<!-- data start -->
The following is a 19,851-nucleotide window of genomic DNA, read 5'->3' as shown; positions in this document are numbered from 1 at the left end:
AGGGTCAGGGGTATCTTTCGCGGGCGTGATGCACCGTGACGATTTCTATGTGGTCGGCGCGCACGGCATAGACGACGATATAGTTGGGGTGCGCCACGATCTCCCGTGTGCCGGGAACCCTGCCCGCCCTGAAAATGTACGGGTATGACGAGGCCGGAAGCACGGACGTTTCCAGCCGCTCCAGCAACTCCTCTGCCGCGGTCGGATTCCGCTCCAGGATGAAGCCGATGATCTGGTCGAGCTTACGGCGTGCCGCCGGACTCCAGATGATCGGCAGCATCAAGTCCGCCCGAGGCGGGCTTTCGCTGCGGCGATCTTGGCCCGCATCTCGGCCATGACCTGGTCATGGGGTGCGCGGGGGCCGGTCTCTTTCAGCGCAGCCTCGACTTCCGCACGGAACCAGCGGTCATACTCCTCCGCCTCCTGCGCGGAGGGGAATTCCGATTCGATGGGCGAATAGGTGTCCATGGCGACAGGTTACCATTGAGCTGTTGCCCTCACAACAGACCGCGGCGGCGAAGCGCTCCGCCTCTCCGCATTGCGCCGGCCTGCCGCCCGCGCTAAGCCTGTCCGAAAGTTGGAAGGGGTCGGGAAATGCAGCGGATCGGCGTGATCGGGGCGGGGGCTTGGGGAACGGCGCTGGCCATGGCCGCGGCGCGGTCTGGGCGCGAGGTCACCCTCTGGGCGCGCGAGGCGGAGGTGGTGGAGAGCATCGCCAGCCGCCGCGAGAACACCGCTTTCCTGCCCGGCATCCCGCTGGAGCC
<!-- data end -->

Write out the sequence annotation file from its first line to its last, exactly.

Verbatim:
The following is a 19,851-nucleotide window of genomic DNA, read 5'->3' as shown; positions in this document are numbered from 1 at the left end:
AGGGTCAGGGGTATCTTTCGCGGGCGTGATGCACCGTGACGATTTCTATGTGGTCGGCGCGCACGGCATAGACGACGATATAGTTGGGGTGCGCCACGATCTCCCGTGTGCCGGGAACCCTGCCCGCCCTGAAAATGTACGGGTATGACGAGGCCGGAAGCACGGACGTTTCCAGCCGCTCCAGCAACTCCTCTGCCGCGGTCGGATTCCGCTCCAGGATGAAGCCGATGATCTGGTCGAGCTTACGGCGTGCCGCCGGACTCCAGATGATCGGCAGCATCAAGTCCGCCCGAGGCGGGCTTTCGCTGCGGCGATCTTGGCCCGCATCTCGGCCATGACCTGGTCATGGGGTGCGCGGGGGCCGGTCTCTTTCAGCGCAGCCTCGACTTCCGCACGGAACCAGCGGTCATACTCCTCCGCCTCCTGCGCGGAGGGGAATTCCGATTCGATGGGCGAATAGGTGTCCATGGCGACAGGTTACCATTGAGCTGTTGCCCTCACAACAGACCGCGGCGGCGAAGCGCTCCGCCTCTCCGCATTGCGCCGGCCTGCCGCCCGCGCTAAGCCTGTCCGAAAGTTGGAAGGGGTCGGGAAATGCAGCGGATCGGCGTGATCGGGGCGGGGGCTTGGGGAACGGCGCTGGCCATGGCCGCGGCGCGGTCTGGGCGCGAGGTCACCCTCTGGGCGCGCGAGGCGGAGGTGGTGGAGAGCATCGCCAGCCGCCGCGAGAACACCGCTTTCCTGCCCGGCATCCCGCTGGAGCC